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The Great Migration Series by Jacob Lawrence

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  1. The Great Migration Seriesby Jacob Lawrence

  2. The Great MigrationAn American Story paintings by Jacob Lawrence This is the story of the exodus of African Americans who left their farms and homes in the South.Their movement resulted in one of the biggest population shifts in American history. The Great Migration is very much a part of Jacob Lawrence’s life. My family was a part of the first Migration 1916 and 1919. I spent many hours researching the great migration and this research gave me the images in my head that I needed to tell this story. “And the migrants kept coming” is a refrain of triumph over adversity. My family and others left the South on a Quest for Freedom, justice and dignity. Lawrence painted the 60 pictures not one at a time but production-line style, working on them all simultaneously. In a given studio session he would apply a single color to several paintings in progress. In the next session he would apply another color in the same way. Chromatic recurrence was one way he bound the series together. The use of repeated motifs was another. Linear uprights — bare trees, prison bars, raised arms, flames — alternate with the flat planes of open skies or high walls to create a rhythm of escapes and enclosures punctuated by exclamations. Figures, often in silhouette, move, then wait, then move again. Descriptive captions under each image enhance a sense of unity. The series begins with these words: "During the World War there was a great migration North by Southern Negroes." It ends, "And the migrants kept coming.”

  3. The Great Migration Around the time Jacob Lawrence was born, many African _ Americans from the South left their homes and travelled to the North in search of a better life.

  4. 5 "There was a shortage of workers in Northern factories because many had left their jobs to fight in the First World War.” close

  5. 5 "The factory owners had to find new workers close

  6. …to replace those who were marching off to war."

  7. Northern Industries offerred southern blacks jobs as workers and lent them money to be repaid later, for their raailroad tickets.

  8. The Northbound Train was packed with recruits

  9. Nature had ravaged the South. Floods ruined farms. South. Flood

  10. "Another great ravager of the crops was the boil weevil." (1940-41)

  11. The war had doubled the cost of the food, making life even harder for the poor.

  12. Railroad stations were crowded with immigrants that guards were called in to keep order.

  13. The flood of migrants northward left crops back home to dry and spoil.

  14. For African-Americans the South was barren in many ways.

  15. There was no justice for them in courts and their lives were in danger.

  16. Although slavery had long been abolished…

  17. White landowners treated the black tenant farmers harshly and unfairly.

  18. And so the migration grew….

  19. Segregation divided the South.

  20. The Black newspapers told of better housing and jobs in the North.

  21. Families would arrive early at the railroad stations to make sure they could get on the Northbound trains.

  22. Early arrival was not easy, because African -Americans found on the streets could be arrested for no reason.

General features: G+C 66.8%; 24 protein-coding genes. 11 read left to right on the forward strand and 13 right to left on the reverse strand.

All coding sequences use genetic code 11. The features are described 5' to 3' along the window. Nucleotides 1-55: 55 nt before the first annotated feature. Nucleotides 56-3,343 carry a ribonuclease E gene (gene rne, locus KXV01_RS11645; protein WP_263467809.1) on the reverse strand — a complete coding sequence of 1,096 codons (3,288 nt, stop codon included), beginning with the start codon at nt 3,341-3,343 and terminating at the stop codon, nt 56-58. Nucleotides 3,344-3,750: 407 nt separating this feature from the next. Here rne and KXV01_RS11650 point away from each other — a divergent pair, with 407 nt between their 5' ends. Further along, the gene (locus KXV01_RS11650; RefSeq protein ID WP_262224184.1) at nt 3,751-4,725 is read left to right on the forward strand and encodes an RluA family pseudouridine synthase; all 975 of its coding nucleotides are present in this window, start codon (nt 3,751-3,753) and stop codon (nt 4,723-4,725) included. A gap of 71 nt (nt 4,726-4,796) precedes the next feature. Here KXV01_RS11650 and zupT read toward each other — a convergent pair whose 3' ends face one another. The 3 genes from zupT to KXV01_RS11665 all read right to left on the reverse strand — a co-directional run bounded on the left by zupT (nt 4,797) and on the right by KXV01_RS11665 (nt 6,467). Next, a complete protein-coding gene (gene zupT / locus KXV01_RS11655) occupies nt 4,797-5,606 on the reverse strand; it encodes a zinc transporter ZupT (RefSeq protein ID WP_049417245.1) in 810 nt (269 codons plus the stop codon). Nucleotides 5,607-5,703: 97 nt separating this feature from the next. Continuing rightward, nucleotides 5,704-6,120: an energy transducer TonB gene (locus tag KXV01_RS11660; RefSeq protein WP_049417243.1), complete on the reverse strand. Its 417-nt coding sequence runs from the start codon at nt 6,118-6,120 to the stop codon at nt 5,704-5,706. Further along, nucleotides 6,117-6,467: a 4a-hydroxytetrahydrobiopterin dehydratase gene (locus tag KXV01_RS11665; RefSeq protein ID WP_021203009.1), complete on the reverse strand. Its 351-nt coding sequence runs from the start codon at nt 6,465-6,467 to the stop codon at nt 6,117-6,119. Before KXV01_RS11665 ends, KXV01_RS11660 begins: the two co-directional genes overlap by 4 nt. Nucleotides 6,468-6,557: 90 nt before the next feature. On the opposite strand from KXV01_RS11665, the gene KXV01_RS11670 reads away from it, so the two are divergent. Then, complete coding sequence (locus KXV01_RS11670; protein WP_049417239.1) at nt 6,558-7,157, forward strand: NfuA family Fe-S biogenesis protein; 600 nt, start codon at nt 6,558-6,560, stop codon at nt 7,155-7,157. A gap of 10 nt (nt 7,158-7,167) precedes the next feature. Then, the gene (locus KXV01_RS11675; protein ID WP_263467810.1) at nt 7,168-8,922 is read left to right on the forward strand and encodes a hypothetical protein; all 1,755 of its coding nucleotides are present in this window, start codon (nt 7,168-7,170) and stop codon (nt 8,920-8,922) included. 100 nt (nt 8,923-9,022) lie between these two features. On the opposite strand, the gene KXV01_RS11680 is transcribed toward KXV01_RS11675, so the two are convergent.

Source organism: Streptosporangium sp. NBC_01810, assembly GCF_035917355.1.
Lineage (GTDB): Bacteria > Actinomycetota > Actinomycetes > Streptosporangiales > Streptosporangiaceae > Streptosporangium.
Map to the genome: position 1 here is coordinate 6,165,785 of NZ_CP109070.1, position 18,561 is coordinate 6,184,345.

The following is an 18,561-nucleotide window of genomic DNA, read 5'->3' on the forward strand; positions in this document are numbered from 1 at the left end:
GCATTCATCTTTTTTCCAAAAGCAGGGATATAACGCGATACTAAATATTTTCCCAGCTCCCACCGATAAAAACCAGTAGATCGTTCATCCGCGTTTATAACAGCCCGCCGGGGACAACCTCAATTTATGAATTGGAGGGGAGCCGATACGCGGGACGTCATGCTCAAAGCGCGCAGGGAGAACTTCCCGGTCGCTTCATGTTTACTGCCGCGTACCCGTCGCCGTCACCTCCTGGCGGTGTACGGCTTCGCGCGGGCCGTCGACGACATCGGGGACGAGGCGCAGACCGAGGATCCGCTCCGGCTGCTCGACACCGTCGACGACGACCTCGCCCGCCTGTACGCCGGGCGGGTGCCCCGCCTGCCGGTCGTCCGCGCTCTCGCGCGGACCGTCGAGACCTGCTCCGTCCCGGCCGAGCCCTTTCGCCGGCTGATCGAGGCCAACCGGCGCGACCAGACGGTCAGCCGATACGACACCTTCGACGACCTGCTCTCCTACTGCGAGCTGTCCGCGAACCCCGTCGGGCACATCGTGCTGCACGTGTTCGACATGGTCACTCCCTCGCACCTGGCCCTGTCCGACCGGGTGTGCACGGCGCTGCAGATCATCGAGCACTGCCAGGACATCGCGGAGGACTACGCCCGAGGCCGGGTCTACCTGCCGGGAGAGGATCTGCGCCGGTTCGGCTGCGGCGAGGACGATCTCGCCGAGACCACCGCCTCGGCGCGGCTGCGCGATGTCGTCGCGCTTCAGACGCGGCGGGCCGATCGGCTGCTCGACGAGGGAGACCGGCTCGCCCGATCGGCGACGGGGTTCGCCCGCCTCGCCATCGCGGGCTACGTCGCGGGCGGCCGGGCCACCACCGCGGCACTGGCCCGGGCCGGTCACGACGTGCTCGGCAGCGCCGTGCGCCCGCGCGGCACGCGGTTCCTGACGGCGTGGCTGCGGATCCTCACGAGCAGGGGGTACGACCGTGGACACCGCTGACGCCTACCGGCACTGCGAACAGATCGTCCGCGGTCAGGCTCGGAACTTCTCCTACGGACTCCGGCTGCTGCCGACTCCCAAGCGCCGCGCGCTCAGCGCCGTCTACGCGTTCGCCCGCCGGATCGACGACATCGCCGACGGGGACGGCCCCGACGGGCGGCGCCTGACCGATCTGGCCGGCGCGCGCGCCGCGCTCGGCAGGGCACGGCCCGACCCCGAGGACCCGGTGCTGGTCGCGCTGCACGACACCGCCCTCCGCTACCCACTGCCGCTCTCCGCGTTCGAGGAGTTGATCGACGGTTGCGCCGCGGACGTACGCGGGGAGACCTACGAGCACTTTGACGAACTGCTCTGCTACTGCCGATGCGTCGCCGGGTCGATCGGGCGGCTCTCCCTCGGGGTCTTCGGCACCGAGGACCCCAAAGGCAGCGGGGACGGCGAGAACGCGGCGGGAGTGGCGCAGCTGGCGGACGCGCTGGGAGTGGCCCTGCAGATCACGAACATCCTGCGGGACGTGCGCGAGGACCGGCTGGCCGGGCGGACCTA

23. And the Migrants kept coming.

  24. In the South there was little opportunity for education and children labored in the fields.

  25. These were more reasons for people to move north, leaving some communities deserted.

  26. There was much excitement and discussion about the Great Migration.

  27. Agents from the Northern factories flocked into the Southern counties

  28. And into the towns looking for laborers.

  29. Families often gathered to discuss whether to go North or to stay in the South.

  30. The promise of better housing in the North could not be ignored.

  31. The railroad stations were crowded with migrants.

  32. Letters from relatives in the North and articles in the black press portrayed a better life outside the south.

  33. Many migrants arrived in Chicago.

  34. In Chicago and other cities they labored in the steel mills…

  35. And on the railroads

  36. And the migrants kept coming.

  37. … and coming

  38. Southern landowners stripped cheap labor,tried to stop the migration by jailing the labor agents and the migrants.

  39. Sometimes the agents disguised themselves to avoid arrest, but the migrants were often taken from the railroad stations and jailed until the trains departed.

  40. Black and White Southern leaders met to discuss ways to improve conditions to stop the flow of workers north.

  41. Although life in the north was better, it was not ideal.

  42. Many migrants moved to Pittsburgh which was a great industrial center.

  43. Although they were promised better housing in the North, some families were forced to live in overcrowded and unhealthy quarters.

  44. The migrants soon learned that segregation was not confined to the South.

  45. Many northern workers were angry because they had to compete with the migrants for housing and jobs.

  46. There were riots….

  47. Longtime African-Americans residents living in the north did not welcome the newcomers from the south and often treated them with disdain.

  48. The migrants had to rely on each other. The storefront church was a welcoming place and the center of their lives in joy and sorrow.

  49. Black professionals, such s doctors and lawyers soon followed their patients and clients north

  50. Female workers were the last to leave.